Los Angeles police are investigating a knife that was allegedly found on the former property of O.J. Simpson to see if it has any connection to the 1994 double homicide of Nicole Brown Simpson and Ron Goldman.
The Los Angeles Police Department said Friday it only learned of the knife within the last month. The knife had been in the possession of a former LAPD officer who claimed he was given the knife in the late 1990s.
According to police Capt. Andy Neiman, the knife was apparently found by a citizen -- possibly when Simpson's former house in the Brentwood neighborhood of Los Angeles was being demolished -- and then turned over to the officer, who was working as a security guard at a filming location.
It is unclear why the now-retired officer didn't produce the knife sooner.
"I was really surprised," Neiman said Friday at a news conference at LAPD headquarters. "I would think that an LAPD officer would know that any time you come into contact with evidence, you should and shall submit that to investigators."
Simpson was acquitted in the stabbing deaths of his ex-wife and her friend in 1995.
The murder weapon has never been identified and Neiman declined to give a detailed description of the knife. He said investigators are working to determine its authenticity and to make sure the story isn't "bogus from the get-go."
Crime lab experts are examining the knife and will test it for hair and DNA samples, Nieman said.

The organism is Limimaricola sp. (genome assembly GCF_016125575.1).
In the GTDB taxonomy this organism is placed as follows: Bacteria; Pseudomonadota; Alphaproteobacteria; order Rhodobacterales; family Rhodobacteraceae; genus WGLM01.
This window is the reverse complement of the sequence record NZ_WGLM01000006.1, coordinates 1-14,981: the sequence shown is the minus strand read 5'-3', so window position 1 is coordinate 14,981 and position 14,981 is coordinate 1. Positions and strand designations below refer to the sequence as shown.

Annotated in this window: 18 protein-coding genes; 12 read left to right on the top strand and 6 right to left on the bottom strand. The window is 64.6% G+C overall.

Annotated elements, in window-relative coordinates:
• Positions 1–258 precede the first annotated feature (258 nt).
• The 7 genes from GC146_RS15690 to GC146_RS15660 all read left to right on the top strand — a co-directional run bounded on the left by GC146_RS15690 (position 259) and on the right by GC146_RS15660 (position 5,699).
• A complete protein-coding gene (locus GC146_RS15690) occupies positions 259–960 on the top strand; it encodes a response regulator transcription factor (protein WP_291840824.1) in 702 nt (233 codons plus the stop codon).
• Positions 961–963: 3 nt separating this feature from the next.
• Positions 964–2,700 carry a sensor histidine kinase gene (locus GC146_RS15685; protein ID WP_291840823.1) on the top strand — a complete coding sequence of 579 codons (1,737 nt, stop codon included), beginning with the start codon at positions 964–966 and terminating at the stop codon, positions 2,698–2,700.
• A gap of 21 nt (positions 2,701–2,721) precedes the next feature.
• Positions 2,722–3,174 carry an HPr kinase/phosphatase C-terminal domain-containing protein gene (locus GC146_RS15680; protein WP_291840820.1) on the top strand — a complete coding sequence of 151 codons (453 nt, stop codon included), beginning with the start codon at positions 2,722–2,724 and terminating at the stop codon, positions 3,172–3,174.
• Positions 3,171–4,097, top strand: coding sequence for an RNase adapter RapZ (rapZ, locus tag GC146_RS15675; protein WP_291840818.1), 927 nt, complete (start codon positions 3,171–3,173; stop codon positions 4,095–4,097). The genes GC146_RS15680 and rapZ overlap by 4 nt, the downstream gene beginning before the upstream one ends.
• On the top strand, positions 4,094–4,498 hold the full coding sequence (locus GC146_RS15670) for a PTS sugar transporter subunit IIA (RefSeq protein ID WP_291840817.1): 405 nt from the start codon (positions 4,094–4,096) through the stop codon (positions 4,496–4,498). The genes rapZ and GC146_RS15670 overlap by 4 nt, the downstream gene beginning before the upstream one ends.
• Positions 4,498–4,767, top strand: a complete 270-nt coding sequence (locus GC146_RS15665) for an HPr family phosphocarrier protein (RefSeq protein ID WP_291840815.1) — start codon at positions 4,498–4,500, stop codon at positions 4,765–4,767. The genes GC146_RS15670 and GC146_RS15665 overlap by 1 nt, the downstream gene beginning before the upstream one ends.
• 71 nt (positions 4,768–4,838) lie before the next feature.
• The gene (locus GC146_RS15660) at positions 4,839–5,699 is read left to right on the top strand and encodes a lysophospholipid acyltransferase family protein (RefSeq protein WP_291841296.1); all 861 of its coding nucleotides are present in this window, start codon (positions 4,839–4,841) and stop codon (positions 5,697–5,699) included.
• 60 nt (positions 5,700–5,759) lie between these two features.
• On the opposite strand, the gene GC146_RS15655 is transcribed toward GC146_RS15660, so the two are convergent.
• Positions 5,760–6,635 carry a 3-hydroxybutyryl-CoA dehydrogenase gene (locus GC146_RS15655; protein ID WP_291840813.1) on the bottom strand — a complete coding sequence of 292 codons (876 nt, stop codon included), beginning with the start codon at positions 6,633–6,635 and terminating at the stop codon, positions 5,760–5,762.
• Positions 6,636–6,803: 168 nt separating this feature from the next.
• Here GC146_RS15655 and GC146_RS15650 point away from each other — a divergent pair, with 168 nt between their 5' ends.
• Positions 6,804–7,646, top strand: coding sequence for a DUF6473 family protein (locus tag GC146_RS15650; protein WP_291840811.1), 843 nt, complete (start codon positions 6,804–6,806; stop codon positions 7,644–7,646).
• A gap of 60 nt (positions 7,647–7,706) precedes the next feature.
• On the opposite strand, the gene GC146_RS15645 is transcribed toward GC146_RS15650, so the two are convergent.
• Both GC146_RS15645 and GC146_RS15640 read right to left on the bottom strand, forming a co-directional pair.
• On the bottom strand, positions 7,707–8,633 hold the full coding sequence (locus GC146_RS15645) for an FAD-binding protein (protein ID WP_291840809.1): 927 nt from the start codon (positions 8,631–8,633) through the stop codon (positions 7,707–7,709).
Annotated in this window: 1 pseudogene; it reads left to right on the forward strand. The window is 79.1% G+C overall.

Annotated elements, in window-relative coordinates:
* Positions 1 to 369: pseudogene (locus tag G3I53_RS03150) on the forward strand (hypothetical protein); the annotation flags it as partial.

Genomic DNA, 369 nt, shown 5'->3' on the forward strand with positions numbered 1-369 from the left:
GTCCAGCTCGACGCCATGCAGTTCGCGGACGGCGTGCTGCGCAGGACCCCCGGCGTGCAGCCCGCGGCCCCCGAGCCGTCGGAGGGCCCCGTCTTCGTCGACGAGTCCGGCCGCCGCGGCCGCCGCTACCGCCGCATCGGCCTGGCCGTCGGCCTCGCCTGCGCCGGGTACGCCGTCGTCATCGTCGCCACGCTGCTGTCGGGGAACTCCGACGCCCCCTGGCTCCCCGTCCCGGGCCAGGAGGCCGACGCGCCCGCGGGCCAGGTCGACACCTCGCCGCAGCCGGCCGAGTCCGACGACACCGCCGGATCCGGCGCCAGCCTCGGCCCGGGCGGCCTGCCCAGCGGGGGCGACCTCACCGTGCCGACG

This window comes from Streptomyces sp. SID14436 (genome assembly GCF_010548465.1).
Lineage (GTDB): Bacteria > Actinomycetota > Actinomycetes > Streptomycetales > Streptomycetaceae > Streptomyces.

Nieman said he didn't believe Simpson could be charged with murder a second time if tests done on the knife linked him to the killings that occurred on June 12, 1994.
"I'm not an attorney, but it's my understanding from being a police officer for nearly 30 years that double jeopardy would be in place here," Nieman said.
Attorney Carl Douglas -- a member of Simpson's legal "Dream Team" -- called the news of the knife "ridiculous."
"It's amazing how the world cannot move on from this case," Douglas told the Los Angeles Times on Friday. "And it, and the media, is apparently still fascinated by everything O.J. Simpson."
Alan Dershowitz, who served as an appellate advisor for Simpson's defense, also called the story "highly suspect."
"Where has the knife been? Who has handled it?" Dershowitz asked, according to the Times. "It's totally suspicious when there is no chain of custody. ... Courts don't generally allow for that type of thing."
Though Simpson was found not guilty at the criminal trial, a civil court jury found him liable in 1997 and awarded a wrongful death judgment of $33.5 million in damages to the victims' families.
Simpson was a beloved sports figure prior to the murders of Brown-Simpson and Goldman. He was a Heisman Trophy winner at USC in 1968 and starred in the NFL as a Hall of Fame running back for the Buffalo Bills before finishing his career with the San Francisco 49ers.
Simpson, 68, currently is in a Nevada prison after being convicted of armed robbery and kidnapping in a 2008 incident.